Every year at tax time, I’m forced to sift through my shoebox full of receipts, print out spreadsheets and take inventory of my financial accounts. I might be a personal finance writer, but my record keeping admittedly needs some work.
Like years past, this year I once again swore that I was going to put a better system in place so that I’m more on top of my finances year-round. Yet my recently-emptied shoebox is still next to my shredder (which is filled to the top with items to be shredded).
So here’s what I’m going to do:
With tax day approaching, I’m giving myself a deadline for a financial reset. By April 15, I must choose a better way to save receipts (maybe I’ll get one of those scanners so I can ditch the shoebox and go digital). I will also set up a spreadsheet for different categories of expenses so that I’m not tallying up everything next March. And, I will be more diligent about keeping my business and personal expenses separate – perhaps I’ll even apply for a business credit card.
For me, staying organized is my Achilles’ heel, but your “tax day reset” can be customized to your individual goals. Will you join me in committing to making some financial improvements this year?
Here are some ideas:
Maximize your credit
- Evaluate your cards to see if you are getting benefits from them. If not, consider shopping around for something more appropriate for your spending style. As our recent poll found, cardholders love rewards, but many don’t shop around.
- If you like the cards you have and your accounts are in good standing, dedicate some time to calling up and asking about perks (i.e., extended warranty, travel insurance, etc.) you might be leaving on the table.
- While you’re at it, ask for credit line increases, which will improve your credit utilization (a major factor in your credit score calculations). For example, if you owe $3,000 and your available credit is increased from $10,000 to $15,000, your credit utilization will go from 33 percent to 20 percent. As our latest poll shows, you can get better credit card terms just by asking.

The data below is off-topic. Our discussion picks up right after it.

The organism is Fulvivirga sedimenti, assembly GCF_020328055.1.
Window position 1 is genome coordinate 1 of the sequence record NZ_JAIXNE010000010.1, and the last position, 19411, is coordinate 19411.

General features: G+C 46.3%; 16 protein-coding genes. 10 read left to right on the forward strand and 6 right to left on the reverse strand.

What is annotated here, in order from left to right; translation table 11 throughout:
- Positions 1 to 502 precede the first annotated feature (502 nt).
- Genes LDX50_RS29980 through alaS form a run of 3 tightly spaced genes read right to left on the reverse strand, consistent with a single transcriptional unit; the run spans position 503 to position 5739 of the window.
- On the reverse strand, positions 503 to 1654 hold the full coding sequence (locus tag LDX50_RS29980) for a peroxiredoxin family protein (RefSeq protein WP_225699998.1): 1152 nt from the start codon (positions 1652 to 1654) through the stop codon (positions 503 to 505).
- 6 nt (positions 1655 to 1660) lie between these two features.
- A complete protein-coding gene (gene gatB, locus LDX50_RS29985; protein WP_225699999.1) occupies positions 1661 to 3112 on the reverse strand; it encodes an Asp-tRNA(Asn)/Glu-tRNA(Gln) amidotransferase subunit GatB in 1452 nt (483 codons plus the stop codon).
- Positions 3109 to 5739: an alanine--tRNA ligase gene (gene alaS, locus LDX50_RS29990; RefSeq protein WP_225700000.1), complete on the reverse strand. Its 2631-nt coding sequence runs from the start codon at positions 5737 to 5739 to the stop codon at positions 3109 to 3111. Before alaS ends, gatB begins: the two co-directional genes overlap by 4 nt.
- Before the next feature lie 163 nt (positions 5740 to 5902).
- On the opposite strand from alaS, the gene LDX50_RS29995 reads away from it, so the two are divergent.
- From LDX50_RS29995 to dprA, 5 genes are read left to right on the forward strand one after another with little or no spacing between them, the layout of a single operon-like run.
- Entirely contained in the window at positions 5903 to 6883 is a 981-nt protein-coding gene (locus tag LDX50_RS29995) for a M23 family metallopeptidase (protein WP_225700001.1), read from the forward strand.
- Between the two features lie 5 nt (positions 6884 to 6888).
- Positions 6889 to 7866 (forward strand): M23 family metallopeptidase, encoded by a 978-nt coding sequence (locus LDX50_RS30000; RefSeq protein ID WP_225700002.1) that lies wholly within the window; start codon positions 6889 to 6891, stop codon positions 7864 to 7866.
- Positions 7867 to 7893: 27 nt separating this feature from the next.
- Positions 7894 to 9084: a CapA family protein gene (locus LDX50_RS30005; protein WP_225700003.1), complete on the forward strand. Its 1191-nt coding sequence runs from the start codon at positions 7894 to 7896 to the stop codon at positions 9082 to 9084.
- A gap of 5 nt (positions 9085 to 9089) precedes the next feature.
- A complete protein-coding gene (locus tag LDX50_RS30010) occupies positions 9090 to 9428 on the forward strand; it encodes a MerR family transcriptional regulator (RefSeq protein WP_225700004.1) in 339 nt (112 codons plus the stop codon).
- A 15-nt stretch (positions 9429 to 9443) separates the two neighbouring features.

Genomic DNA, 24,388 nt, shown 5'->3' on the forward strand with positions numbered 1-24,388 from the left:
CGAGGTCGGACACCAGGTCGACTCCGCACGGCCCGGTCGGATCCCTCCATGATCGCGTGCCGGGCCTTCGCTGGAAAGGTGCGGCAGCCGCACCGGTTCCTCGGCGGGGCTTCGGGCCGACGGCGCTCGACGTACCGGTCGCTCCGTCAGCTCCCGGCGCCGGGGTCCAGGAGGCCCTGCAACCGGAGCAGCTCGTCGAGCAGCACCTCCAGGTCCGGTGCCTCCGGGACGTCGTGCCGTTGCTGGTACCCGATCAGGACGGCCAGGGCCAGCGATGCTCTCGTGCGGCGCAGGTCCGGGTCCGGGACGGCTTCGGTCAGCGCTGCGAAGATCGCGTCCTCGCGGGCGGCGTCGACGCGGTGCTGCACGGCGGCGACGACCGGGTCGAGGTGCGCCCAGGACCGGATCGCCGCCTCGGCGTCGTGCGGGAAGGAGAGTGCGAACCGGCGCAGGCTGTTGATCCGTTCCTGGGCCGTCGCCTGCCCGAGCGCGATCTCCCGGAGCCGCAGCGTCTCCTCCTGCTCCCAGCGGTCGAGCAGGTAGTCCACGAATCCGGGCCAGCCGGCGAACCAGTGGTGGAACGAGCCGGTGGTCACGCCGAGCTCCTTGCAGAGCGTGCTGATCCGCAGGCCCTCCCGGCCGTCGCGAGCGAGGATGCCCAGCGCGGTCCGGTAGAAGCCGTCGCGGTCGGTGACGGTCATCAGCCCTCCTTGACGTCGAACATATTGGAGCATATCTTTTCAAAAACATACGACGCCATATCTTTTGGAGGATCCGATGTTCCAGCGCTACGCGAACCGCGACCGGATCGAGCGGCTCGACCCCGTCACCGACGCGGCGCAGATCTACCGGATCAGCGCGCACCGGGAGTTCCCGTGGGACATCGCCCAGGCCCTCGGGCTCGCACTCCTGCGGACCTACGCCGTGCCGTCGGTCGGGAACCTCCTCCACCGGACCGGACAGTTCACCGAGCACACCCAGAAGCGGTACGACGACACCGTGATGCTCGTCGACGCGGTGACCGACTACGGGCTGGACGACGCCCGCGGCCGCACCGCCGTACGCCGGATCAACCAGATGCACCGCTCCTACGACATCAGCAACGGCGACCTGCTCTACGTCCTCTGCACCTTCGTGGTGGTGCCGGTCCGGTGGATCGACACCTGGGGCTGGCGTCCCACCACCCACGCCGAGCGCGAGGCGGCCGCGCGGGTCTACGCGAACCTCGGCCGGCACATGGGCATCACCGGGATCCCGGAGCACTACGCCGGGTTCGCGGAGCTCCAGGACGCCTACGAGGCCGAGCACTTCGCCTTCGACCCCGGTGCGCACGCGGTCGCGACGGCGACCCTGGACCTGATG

Do a credit checkup
- Get on a quarterly credit report schedule. Everyone is entitled to one free credit report from each of the three credit bureaus once per year via annualcreditreport.com. It’s a great idea to space out your requests so that you can monitor your credit year-round. Mark down April 15 as a deadline to get your first credit report.
- You should also tack a credit score request on your to-do list. You can usually request your score for about $10-$15 through any of the credit bureaus (Experian, Equifax and TransUnion). However, you might have free access to your credit score through one of your credit card companies or banking institutions, and you can get your VantageScore for free at creditcards.com. No matter how you get your credit score, it’s important to know where you stand so you can make credit improvements.
Evaluate your budget
Revisit your budget at least once a year to figure out what’s working and what’s not. Tax time is a good time to revisit your budget, since you’re already assessing your finances. If you’re expecting a tax refund, that can help you jump-start your new goals. Some starting points:
- Cut back on recurring charges to spend less. For instance, are you really using the premium versions of two different music streaming services? Saving $10 here, $40 there adds up. Here are six free tools to stop recurring card charges.
- Use your refund wisely. Whether it’s tackling high-interest credit card debt, paying off an upcoming trip in advance, or replenishing your dwindling emergency fund, make your tax windfall work for you. Before paying off card debt with your refund, here are five questions to ask. Question No. 1: Do you have an emergency fund?
- Shop around for better services. If you’ve been with the same insurance company, cable provider, cellphone carrier or credit card company for years, there may be better deals available. With my cable company, when I call to let them know I’m looking at other service providers I’m usually able to get a few bucks knocked off the bill, or at least a free movie channel.
Once you decide what your goals are for tax year 2017, give yourself deadlines for each action step, and schedule time on your calendar to get those next steps done. By this time next year, hopefully, we’ll all be in a better place financially (less debt and more savings, for example) with a new list of budget goals.
What will be on your tax day reset to-do list? Let us know, and keep us posted on your progress.